Infectious diseases are another important topic in life course epidemiology [10]. For example, it is well known that hepatitis C infection increases the risk of hepatoma later in life and that varicella zoster infection during childhood can cause herpes zoster during adulthood.

Several studies have also been conducted in Japan. In a cohort study of adults, Tamakoshi et al. [11] examined maternity health records and found that low birth weight increased a person’s susceptibility to hypertension in adulthood. Sekine et al. [12] followed a birth cohort in Toyama Prefecture until the subject’s first year of high school and analyzed relationships with lifestyles in their health check-up data at the age of 3 years as baseline data. They revealed that having a large number of undesirable lifestyle habits such as skipping breakfast, physical inactivity, and long hours of watching television is associated with an increased risk of developing obesity in later life [12]. Suzuki et al. [13] followed a group of children from before birth to 10 years of age as Project Koshu and found that boys whose mothers smoked during pregnancy had a higher body mass index, but the same association was not observed in girls.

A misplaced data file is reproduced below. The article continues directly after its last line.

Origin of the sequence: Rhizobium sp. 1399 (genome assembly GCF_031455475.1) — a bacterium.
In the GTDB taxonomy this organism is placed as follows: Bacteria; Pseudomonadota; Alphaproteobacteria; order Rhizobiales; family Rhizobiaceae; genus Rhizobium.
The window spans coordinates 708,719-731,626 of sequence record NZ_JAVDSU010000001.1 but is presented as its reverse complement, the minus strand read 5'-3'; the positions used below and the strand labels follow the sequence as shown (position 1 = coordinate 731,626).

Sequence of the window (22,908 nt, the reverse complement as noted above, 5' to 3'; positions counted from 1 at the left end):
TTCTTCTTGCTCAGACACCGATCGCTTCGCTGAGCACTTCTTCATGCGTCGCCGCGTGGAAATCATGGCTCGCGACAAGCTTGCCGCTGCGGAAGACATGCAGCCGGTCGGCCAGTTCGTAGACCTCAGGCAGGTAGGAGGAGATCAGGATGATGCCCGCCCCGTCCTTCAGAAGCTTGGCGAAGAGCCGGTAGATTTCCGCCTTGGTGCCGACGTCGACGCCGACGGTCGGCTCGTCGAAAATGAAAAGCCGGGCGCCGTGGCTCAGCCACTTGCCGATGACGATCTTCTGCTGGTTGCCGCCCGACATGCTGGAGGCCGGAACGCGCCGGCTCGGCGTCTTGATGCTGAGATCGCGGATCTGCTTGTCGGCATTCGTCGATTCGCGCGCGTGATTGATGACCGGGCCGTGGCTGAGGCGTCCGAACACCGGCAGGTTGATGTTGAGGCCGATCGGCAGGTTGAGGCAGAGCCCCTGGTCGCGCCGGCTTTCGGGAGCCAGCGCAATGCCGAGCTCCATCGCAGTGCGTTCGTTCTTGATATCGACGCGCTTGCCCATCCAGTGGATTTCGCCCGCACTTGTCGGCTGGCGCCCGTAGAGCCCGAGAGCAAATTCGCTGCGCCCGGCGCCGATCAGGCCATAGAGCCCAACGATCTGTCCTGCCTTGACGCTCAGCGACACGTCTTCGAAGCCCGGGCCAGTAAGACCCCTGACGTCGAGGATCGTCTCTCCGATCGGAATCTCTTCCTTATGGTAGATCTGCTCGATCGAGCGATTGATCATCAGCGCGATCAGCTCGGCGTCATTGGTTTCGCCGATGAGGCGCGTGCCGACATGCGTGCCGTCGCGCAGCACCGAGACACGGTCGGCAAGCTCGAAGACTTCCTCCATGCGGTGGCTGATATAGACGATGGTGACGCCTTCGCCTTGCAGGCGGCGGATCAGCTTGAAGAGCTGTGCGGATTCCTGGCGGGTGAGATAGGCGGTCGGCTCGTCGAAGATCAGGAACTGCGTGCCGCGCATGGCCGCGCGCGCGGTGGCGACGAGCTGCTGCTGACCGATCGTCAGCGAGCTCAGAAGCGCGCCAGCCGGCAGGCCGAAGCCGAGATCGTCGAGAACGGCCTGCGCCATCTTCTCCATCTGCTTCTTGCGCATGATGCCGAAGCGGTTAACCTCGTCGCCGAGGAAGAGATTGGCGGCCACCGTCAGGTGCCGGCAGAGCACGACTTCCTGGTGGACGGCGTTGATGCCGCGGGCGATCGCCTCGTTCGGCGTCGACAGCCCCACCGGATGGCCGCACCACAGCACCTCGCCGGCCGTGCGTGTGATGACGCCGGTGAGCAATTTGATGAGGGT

The Japan Gerontological Evaluation Study (JAGES) have published several papers that revealed relationships between childhood events or SES and health status in older years. Matsuyama et al. [14] reported that adverse childhood experiences (ACEs) were significantly associated with fewer remaining teeth after adjusting for covariates (odds ratio = 1.14). Amemiya et al. [15] revealed that ACEs showed significantly greater higher-level functional limitation (prevalence ratio = 1.46, adjusting for age, sex, and childhood disadvantage). Moreover, Tani et al. [16] showed that low childhood SES was positively associated with depression onset (risk ratio = 1.44). Yanagi et al. [17] reported that older people with low childhood SES were 1.36 times more likely to have poor fruit and vegetable intake (FVI) than those with high childhood SES. They suggested that a school lunch program could help improve FVI because the relationship was not observed among people aged 65–69 years who were fully exposed to such a program [17].